Early Sepsis Detection

Global Impact of Sepsis

Sepsis is a life-threatening organ dysfunction caused by a dysregulated immune response to infection. The occurrence of sepsis is increasing at an annual rate of 1.5%, making it a significant global healthcare concern. Sepsis has a high mortality rate, killing more individuals than prostate cancer, breast cancer and HIV/AIDS combined.2,3,4 

In addition to the human toll, sepsis is costly to healthcare organizations. Sepsis-related costs—which may include longer hospital stays, ICU admissions, hospital readmissions and extensive testing and patient monitoring—surpass $24 billion.


The facts about sepsis

  • 1.6 million people are diagnosed with sepsis each year in the U.S.
  • Sepsis is the third leading cause of death in the U.S., claiming over 258,000 lives every year
  • 2/3 of septic patients enter the health system via the ED
  • Sepsis is the No. 1 cause of hospital readmission in the U.S.
  • In the U.S., sepsis is the costliest reason for hospitalization
  • 19% of patients with sepsis are rehospitalized within 30 days
  • There has been a 19% increase in sepsis treatment spending from 2011–2019

Sepsis facts infographic

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Importance of Early Sepsis Detection

Mortality from severe sepsis and sepsis shock improves by 7.6% per hour with early and appropriate administration of antibiotics.9 Early identification and treatment of sepsis can also reduce the cost of sepsis-related care.10,11

ED clinicians play a unique role as the first line of care for acutely ill patients. While the ability to triage patients, identify sepsis and initiate treatment is vitally important, diagnosing sepsis remains a challenge. Symptoms are often unclear and non-specific, ultimately resulting in delayed treatment for many patients.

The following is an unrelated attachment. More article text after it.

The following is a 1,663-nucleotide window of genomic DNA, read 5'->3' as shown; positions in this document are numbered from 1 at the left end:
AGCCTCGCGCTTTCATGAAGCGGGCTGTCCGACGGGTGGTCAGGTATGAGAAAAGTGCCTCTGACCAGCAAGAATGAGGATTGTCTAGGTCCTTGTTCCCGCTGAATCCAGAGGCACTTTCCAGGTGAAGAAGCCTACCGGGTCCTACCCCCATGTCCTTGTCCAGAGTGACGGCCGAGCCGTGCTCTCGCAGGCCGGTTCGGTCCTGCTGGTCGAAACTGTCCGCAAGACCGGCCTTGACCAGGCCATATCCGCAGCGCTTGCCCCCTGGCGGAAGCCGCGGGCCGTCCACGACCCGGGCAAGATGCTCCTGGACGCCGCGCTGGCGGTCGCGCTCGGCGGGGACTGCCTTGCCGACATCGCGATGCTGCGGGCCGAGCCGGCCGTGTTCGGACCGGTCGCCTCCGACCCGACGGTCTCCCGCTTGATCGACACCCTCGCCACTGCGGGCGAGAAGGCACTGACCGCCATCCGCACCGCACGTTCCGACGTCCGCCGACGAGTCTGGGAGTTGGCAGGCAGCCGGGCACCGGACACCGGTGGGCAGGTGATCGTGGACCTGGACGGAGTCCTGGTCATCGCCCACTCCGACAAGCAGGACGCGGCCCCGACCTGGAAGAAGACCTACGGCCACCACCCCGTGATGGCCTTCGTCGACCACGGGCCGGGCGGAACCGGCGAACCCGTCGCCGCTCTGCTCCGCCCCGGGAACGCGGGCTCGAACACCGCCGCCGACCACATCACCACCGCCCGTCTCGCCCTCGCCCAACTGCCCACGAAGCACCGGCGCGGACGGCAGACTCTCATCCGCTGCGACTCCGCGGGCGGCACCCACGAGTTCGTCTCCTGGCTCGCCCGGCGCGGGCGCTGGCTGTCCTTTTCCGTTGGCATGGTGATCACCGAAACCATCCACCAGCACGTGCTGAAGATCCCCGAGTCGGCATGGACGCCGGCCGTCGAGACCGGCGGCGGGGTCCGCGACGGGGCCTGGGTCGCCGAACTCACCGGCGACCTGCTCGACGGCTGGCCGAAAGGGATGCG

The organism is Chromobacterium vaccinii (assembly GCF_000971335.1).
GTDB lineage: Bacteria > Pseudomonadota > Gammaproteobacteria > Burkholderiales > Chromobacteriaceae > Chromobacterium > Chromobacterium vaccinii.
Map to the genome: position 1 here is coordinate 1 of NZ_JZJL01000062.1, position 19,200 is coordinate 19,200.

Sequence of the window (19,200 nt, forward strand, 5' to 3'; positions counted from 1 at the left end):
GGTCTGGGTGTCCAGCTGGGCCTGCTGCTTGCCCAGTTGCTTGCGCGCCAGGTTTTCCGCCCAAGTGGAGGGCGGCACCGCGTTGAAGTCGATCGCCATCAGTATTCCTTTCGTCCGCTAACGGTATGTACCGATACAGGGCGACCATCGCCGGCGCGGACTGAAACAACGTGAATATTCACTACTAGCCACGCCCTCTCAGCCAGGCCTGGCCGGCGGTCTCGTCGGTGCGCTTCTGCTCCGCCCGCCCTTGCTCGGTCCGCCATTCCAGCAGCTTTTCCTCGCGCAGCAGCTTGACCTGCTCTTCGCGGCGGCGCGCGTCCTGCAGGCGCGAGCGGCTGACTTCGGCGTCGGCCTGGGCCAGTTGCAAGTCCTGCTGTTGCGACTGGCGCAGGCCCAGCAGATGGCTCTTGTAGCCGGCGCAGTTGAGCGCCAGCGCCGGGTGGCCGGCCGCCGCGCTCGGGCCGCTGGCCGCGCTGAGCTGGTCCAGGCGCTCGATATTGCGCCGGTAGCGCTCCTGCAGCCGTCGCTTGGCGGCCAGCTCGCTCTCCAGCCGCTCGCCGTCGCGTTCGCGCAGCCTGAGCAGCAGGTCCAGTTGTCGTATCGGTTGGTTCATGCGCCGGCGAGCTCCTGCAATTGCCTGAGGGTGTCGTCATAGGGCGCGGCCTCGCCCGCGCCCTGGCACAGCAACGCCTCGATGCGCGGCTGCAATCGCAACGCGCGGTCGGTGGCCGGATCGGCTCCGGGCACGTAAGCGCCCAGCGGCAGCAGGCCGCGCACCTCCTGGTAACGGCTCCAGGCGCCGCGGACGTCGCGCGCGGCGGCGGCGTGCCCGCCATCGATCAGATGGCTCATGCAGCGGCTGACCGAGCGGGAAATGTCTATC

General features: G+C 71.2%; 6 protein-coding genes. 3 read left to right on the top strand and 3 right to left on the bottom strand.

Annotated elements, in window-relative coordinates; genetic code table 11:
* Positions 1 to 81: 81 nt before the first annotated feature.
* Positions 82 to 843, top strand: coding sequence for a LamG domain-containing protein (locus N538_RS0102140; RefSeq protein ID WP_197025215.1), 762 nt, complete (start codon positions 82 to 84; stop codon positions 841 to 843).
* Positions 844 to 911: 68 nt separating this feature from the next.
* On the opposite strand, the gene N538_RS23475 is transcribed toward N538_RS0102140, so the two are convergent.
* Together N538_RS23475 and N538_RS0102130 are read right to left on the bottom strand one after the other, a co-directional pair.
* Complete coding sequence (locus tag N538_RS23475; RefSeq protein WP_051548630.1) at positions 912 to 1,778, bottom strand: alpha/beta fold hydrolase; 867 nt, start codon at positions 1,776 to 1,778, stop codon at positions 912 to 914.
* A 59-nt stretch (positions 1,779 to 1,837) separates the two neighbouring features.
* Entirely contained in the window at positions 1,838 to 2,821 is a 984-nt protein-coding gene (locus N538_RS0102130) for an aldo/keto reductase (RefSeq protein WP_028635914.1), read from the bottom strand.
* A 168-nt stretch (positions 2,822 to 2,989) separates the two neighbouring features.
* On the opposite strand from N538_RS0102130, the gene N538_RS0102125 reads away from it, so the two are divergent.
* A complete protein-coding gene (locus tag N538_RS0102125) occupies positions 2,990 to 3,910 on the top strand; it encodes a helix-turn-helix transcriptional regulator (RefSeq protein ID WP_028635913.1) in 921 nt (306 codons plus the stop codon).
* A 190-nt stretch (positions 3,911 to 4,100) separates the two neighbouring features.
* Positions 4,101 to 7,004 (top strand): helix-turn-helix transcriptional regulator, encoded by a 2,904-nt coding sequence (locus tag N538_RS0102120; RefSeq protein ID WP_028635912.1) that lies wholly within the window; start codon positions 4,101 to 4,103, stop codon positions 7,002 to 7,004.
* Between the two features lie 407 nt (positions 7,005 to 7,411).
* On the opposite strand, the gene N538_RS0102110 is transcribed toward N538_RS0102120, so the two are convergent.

Video One Young Man’s Survival Story

When her son fell ill, this mom suspected a stomach virus. Initially, so did the doctors. What happened next was a series of unfortunate events, followed by a life-saving discovery: The young man had sepsis. Find out what led to this young man’s eventual diagnosis and watch as he and his mom describe how a breakthrough technology for early sepsis detection could spare others the harrowing experience they had.

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Early Sepsis Indicator Know sooner, act faster

The Early Sepsis Indicator is a first-in-class FDA-cleared hematologic biomarker that is reported as part of a routine complete blood count (CBC) with differential test for adults entering through the ED. Measuring changes in monocyte morphology, the Early Sepsis indicator provides valuable and actionable information to clinicians. Together with other laboratory findings and clinical information, a positive Early Sepsis Indicator result alerts clinicians to a higher probability of sepsis along with the CBC with differential results. Knowing sooner about a patient’s risk for sepsis guides clinical decision making when time is of the essence.     

The benefits of the Early Sepsis Indicator

  • Receive clinically relevant answers, sooner. Results are reported as part of the initial CBC with differential test, which is often available in less than 60 minutes. This can provide an earlier alert to possible sepsis or developing sepsis when added to the current standard of care
  • Enable earlier escalation of clinical decision making. By rapidly delivering information to ED clinicians, the Early Sepsis Indicator can potentially provide an alert to sepsis before clinical symptoms are clear
  • Obtain results without added workflow burden. The Early Sepsis Indicator is part of routine blood work for adults in the ED, so there is no additional test to order
Bacteria floating in red cells in the bloodstream

Webinar Sepsis Overview: Challenges and Solutions for Laboratories

Learn about the clinical sepsis global healthcare crisis. Discover the challenges to early identification, and the role of the laboratory to understand the sepsis biomarkers used for detection and monitoring.

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Resources Supporting Early Sepsis Detection